I-CAR has for a while blessed the industry with a collection of guides to finding and launching OEM repair procedure websites. It’s since followed those up with a series of Repairability Technical Support articles teaching repairers how to find advanced driver assistance system information within those manuals.
Late last month, it collected these posts into a handy portal/article, and insurers, estimators and repairers will want to bookmark the page to make sure they properly research the lifesaving technology.
ADAS can include a multitude of items Insurance Institute for Highway Safety research has proven to reduce crashes, such as autobraking. Unfortunately, it’s often associated with car parts likely to be damaged in a wreck, not to mention basic tech like batteries, and both the collision itself and the repair process can compromise ADAS if you’re not careful. Adherence to OEM procedures for repair and calibration is critical.
Finding these repair procedures means going beyond the the body repair chapter of the manual and researching sections collision repairers have traditionally associated with mechanics, something I-CAR alludes to in its ADAS coverage.
“As a collision repair technician, there is one part of a service manual that houses all of the information you would ever need…right?” I-CAR writes at the beginning of ADAS guide articles. “This is not the case with modern vehicles. You may be required to look in numerous manuals to find the information required to safely repair the vehicle.”
In this vein, GM has warned shops that its free body repair manual PDFs are insufficient to fix today’s vehicles, and I-CAR points out how the same might apply for FCA.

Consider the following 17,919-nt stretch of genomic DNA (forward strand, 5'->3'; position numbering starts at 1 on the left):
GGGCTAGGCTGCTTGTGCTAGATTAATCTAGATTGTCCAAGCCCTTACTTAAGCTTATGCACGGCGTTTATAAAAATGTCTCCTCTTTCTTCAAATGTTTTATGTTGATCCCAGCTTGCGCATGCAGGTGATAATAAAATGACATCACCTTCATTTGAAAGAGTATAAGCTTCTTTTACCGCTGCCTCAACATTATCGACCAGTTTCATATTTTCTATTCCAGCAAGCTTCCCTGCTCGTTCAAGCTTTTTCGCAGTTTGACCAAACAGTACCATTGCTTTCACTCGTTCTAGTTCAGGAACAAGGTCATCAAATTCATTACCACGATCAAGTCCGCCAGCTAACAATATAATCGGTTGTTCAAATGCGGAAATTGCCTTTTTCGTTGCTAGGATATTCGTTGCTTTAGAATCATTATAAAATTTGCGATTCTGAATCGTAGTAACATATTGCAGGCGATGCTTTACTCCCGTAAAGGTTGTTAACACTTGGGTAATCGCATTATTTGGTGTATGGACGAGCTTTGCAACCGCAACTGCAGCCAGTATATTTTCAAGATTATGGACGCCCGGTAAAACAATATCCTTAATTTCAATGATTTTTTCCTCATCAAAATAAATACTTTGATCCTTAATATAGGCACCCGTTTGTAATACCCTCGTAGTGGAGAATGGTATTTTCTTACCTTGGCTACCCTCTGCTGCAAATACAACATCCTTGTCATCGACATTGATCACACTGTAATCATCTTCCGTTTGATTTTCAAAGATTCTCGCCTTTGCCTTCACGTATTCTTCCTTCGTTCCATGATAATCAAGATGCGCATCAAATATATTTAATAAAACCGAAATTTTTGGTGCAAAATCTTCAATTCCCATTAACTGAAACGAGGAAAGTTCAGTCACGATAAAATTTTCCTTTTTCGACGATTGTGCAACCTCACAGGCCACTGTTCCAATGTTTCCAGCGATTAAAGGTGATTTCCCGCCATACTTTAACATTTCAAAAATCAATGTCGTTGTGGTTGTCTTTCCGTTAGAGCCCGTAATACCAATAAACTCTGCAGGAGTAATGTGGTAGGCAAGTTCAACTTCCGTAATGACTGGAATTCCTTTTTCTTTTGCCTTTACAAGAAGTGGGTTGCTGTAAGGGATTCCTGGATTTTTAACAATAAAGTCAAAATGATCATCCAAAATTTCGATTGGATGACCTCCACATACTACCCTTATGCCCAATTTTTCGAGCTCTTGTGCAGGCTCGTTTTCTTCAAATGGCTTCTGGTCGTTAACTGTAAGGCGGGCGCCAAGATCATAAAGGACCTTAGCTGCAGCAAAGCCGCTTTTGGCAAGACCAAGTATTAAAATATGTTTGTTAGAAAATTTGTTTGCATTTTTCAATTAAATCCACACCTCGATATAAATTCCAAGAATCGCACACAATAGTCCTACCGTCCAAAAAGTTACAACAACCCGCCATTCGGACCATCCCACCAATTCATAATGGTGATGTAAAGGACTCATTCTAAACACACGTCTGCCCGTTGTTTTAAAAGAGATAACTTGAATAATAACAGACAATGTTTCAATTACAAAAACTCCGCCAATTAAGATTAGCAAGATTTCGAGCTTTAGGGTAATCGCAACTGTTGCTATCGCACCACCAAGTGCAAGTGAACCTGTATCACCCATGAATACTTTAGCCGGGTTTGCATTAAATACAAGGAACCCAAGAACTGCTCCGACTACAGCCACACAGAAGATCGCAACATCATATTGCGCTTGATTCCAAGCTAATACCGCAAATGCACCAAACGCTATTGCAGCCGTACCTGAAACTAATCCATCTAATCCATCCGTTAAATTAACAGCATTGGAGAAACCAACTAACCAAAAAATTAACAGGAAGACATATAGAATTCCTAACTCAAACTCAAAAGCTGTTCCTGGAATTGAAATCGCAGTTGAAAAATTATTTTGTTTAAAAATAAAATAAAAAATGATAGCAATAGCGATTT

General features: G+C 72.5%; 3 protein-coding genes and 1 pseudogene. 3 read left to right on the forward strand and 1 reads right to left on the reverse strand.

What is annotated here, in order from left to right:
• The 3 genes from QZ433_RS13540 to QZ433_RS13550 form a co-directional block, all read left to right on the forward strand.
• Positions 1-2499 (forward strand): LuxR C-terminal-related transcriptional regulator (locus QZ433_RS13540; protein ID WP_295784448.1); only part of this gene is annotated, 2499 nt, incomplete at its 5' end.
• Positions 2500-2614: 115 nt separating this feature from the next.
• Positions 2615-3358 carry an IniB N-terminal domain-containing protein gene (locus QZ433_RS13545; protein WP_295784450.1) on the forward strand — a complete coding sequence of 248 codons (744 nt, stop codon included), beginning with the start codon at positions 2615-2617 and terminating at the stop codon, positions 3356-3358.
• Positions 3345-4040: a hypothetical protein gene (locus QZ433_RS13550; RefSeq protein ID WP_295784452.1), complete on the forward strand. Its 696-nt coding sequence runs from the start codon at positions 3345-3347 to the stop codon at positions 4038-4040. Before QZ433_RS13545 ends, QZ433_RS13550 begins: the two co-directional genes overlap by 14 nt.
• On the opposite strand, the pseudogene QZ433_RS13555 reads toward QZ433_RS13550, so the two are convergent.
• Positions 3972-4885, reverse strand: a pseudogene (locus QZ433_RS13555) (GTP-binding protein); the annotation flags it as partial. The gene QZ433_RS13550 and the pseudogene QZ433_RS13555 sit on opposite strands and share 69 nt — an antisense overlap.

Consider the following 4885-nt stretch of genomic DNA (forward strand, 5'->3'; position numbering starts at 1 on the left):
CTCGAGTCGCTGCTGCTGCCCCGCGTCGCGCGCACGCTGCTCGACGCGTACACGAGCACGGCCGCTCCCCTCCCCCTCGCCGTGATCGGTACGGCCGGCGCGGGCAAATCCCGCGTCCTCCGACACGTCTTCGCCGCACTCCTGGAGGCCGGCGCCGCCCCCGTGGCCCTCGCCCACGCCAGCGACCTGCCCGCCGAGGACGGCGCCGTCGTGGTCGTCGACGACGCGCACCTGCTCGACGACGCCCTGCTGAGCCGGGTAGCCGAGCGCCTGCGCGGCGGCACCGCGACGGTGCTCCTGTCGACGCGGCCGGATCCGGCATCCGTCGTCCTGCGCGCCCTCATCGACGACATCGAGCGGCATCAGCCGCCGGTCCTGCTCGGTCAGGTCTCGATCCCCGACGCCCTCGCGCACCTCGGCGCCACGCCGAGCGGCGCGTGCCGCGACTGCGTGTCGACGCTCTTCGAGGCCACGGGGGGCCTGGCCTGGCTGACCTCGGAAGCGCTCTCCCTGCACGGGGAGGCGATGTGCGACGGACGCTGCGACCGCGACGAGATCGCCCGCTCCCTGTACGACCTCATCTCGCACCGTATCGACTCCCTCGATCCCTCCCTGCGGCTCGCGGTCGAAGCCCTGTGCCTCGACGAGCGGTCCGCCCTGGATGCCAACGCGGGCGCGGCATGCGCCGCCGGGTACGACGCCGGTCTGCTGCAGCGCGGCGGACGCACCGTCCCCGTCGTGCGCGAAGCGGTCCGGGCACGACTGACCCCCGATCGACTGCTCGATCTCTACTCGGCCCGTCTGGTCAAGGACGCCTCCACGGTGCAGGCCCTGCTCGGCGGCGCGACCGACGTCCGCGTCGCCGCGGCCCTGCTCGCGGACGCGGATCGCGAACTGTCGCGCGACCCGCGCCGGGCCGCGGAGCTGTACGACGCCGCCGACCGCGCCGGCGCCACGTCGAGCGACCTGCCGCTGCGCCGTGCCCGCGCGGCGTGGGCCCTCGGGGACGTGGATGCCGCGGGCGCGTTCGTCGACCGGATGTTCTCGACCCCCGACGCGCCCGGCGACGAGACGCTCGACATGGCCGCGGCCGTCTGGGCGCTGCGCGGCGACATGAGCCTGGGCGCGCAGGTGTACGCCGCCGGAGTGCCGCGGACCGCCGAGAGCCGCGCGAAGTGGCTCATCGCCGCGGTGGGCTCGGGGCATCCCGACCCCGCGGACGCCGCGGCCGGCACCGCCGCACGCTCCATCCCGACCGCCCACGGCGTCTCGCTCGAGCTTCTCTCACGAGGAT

“As you may know, FCA has both free and a paid subscription website. However, you will not find information on ADAS on the free website,” I-CAR wrote in May. “You will need to access the paid subscription website.”
I-CAR’s new article rounds up links guiding repairers to ADAS procedures for all the important mass-market brands and a couple of luxury makes. (Mercedes and Porsche appear to be the only major exceptions.)
While you’re touring these new pages on behalf of ADAS, don’t forget to look for all other systems related to your repair plan. Seemingly basic operations or “mechanical” parts might also require research to do a correct collision repair; asTech’s Jake Rodenroth likes to observe: the repair procedures related to a routine battery disconnect might be more complex than you’d expect.
I-CAR provided another ADAS resource in 2016 when it launched the calibration matrix. The portal allows RTS users to look up all the options that might be found on particular vehicle, what the technology is called (OEMs are maddeningly inconsistent on terminology), and when calibration might be required.
This is no substitute for obtaining the actual vehicle build data with an OEM VIN lookup or for researching and verifying calibration requirements in actual OEM repair procedures online. (I-CAR itself states on the portal that you have to use OEM information to calibrate a car.) But it’s still a valuable “cheat sheet” resource shops and insurers can use.
I-CAR, Nov. 21, 2018
I-CAR has collected links to posts explaining how to find ADAS repair procedures into a handy portal/article, that insurers, estimators and repairers will want to bookmark. (Screenshot from rts.i-car.com)